A guide for employers on getting the best out of colleagues who stammer.
The value that diversity brings to organisations is now widely recognised. Stammering, or stuttering as it's called in other parts of the world, is just part of that diversity. People who stammer can bring a wealth of talent to your organisation.
Standard ways of working are rarely developed with people who stammer in mind. But you can so easily make them more inclusive for staff who stammer. Lots of other people in your organisation will benefit from those changes too.
So, if you've just hired someone who stammers, or if someone in your team stammers, here's how you as an employer can help them excel.
It's easy to assume that fluent speech is 'good' communication. But that's not always the case. There are many fluent people who are monotonous and boring speakers. And there are many people who stammer who are excellent, dynamic, interesting speakers.
Communication is about so much more than speech. If you prize fluency, you risk restricting people who stammer to saying less, or spending time finding less elegant ways to say what they want to say. Workplaces that welcome stammered speech are different. They allow people who stammer to use their full range of communication skills and to engage fully in the team and the work.
The following workplace situations can be more challenging for people who stammer:
- Introductions. Going round the workplace on the first day introducing the person to individual members of the team.
- Meetings. Both in-person and online. Going round the meeting room and introducing themselves can cause a lot of anxiety. Turn-taking and trying to contribute when others speak over them can be frustrating. People might say less than they would like.
- Video calls. The time lags, the buffering, not knowing when others are going to speak and then speaking at the same time, can be a challenge. Then there's having to see themselves stammer on screen.
- Phone calls. Using the phone can be hard because of the lack of visual cues. Making or answering a call can be particularly difficult in open plan offices where other people are listening in. Reading from a script or having a set way of answering can also be challenging as they can't find alternative words that are easier to say.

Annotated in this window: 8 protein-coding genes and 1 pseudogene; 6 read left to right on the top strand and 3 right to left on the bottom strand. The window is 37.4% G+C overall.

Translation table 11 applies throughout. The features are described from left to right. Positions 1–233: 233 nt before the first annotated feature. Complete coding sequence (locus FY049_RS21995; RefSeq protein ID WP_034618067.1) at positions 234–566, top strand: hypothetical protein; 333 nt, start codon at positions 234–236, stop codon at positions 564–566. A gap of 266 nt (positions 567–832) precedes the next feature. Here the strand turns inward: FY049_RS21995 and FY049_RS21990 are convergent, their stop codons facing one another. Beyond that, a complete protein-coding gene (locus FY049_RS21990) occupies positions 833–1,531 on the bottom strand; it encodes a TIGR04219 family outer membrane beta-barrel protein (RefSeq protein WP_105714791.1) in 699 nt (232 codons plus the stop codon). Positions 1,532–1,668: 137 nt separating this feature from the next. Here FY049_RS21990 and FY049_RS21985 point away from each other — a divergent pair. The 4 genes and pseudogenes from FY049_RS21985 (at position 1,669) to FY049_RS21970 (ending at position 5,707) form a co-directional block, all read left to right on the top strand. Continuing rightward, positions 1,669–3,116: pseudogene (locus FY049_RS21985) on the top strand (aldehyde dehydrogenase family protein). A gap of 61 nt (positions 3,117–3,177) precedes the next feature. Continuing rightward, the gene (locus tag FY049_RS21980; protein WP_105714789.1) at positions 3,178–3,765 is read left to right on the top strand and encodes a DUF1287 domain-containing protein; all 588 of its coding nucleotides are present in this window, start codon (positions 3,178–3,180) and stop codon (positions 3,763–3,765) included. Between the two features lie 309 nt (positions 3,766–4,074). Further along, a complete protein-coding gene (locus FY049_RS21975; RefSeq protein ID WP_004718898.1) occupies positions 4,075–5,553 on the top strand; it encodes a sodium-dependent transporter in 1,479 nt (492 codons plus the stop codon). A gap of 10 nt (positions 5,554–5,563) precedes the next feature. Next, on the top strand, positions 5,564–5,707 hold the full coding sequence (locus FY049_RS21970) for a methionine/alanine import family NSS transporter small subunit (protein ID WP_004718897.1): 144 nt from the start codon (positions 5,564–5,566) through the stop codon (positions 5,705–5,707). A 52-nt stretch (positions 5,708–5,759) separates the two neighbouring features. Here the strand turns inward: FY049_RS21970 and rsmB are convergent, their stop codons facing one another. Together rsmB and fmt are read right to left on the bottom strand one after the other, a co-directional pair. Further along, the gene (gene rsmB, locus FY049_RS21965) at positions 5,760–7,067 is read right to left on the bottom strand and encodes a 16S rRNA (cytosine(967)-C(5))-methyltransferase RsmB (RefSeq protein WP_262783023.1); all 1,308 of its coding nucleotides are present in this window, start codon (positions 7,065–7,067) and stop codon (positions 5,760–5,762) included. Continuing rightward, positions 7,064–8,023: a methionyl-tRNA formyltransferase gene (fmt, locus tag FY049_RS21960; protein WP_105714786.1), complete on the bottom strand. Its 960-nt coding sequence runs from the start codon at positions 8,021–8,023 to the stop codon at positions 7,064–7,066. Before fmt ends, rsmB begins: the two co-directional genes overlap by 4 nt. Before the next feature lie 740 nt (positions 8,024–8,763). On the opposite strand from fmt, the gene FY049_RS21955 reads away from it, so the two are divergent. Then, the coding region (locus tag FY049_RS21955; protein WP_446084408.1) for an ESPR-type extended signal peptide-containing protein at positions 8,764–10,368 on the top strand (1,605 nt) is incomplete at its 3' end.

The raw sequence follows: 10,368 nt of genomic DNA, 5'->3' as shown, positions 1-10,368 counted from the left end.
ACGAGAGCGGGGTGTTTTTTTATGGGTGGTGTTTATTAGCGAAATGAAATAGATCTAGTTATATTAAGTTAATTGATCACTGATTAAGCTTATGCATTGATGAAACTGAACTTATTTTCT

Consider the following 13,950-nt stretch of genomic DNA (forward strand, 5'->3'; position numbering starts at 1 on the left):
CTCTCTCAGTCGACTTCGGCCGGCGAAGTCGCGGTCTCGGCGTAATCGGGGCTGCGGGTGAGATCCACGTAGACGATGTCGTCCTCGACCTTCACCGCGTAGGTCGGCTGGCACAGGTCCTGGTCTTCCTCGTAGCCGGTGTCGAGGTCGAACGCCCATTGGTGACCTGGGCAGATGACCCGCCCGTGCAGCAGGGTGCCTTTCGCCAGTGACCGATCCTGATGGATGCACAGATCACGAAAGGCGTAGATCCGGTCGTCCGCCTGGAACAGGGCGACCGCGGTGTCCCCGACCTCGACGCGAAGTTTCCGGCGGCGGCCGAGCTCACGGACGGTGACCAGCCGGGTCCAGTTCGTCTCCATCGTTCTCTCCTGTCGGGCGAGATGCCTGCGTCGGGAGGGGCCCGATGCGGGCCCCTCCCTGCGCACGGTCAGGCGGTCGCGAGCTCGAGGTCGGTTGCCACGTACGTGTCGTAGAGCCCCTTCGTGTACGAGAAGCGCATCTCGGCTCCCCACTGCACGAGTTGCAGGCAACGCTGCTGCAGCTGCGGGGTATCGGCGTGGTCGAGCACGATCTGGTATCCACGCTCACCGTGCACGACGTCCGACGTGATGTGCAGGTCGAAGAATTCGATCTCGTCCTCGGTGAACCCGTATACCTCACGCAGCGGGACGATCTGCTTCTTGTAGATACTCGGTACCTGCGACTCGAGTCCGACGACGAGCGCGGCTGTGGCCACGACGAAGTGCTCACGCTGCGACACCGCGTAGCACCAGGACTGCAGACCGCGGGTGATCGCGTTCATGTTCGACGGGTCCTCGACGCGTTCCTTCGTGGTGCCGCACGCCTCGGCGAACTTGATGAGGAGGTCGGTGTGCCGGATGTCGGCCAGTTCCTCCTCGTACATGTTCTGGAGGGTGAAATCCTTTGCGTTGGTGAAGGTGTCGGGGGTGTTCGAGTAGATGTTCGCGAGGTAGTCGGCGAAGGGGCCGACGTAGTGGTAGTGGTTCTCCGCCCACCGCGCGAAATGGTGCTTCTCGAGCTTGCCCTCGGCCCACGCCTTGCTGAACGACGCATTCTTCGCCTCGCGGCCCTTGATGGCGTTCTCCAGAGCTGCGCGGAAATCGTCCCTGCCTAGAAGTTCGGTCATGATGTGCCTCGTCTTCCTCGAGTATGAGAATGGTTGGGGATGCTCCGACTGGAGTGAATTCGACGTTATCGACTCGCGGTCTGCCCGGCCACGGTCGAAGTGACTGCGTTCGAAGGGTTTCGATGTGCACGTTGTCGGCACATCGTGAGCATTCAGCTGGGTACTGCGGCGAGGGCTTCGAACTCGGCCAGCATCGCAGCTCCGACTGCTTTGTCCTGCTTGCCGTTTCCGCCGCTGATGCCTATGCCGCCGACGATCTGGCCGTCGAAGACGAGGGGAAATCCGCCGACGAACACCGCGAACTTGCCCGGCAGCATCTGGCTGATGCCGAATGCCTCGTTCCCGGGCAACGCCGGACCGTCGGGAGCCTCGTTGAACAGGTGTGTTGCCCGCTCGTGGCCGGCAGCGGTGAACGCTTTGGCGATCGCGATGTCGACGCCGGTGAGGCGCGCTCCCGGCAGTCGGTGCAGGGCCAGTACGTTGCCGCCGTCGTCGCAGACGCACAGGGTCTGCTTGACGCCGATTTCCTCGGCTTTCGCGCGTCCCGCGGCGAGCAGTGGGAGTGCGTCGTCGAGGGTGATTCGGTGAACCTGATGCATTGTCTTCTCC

- Intercoms, radios and tannoys. Having to speak aloud, read from a script or speak to someone without visual cues can be hard.
BROACHING THE SUBJECT
Talk to the person sensitively to find out if they have any concerns about speaking at work. You might say something like, "I've noticed that you don't always say very much in meetings. Is there anything we can do to make meetings a space where you're more comfortable to take part?". Or "I've noticed that you sometimes seem to be working hard to say what you want to say. I really appreciate your contributions. Is there anything I can do to make it easier?".
Having a stammer may be something that the person finds difficult to raise, so show them that you are open to talking about it. Some people might be happy to talk openly about their stammer. Others might be more reserved about it. Even if they have told you that they stammer, this doesn't make it something they'll want to share with everyone. But, by showing your interest, you make it more likely that the person will be able to discuss any concerns with you.
For example, you can ask how they'd like you to respond when they stammer. Discuss whether they'd be comfortable with you making the team aware of this, so that everyone can give them the time and space to speak and to stammer.
Ask them if it would be helpful at the start of group meetings to introduce themselves first or second. This could prevent anxiety building up while they wait for their turn. Or, if you are the Chair, introducing everybody yourself might help.
Encourage training and work opportunities in areas where they might have excellent skills but may have previously avoided. The way to help someone fulfil their potential is to show them that you want to help them be their best. When the person feels confident about being open, stammering can become much less of a concern.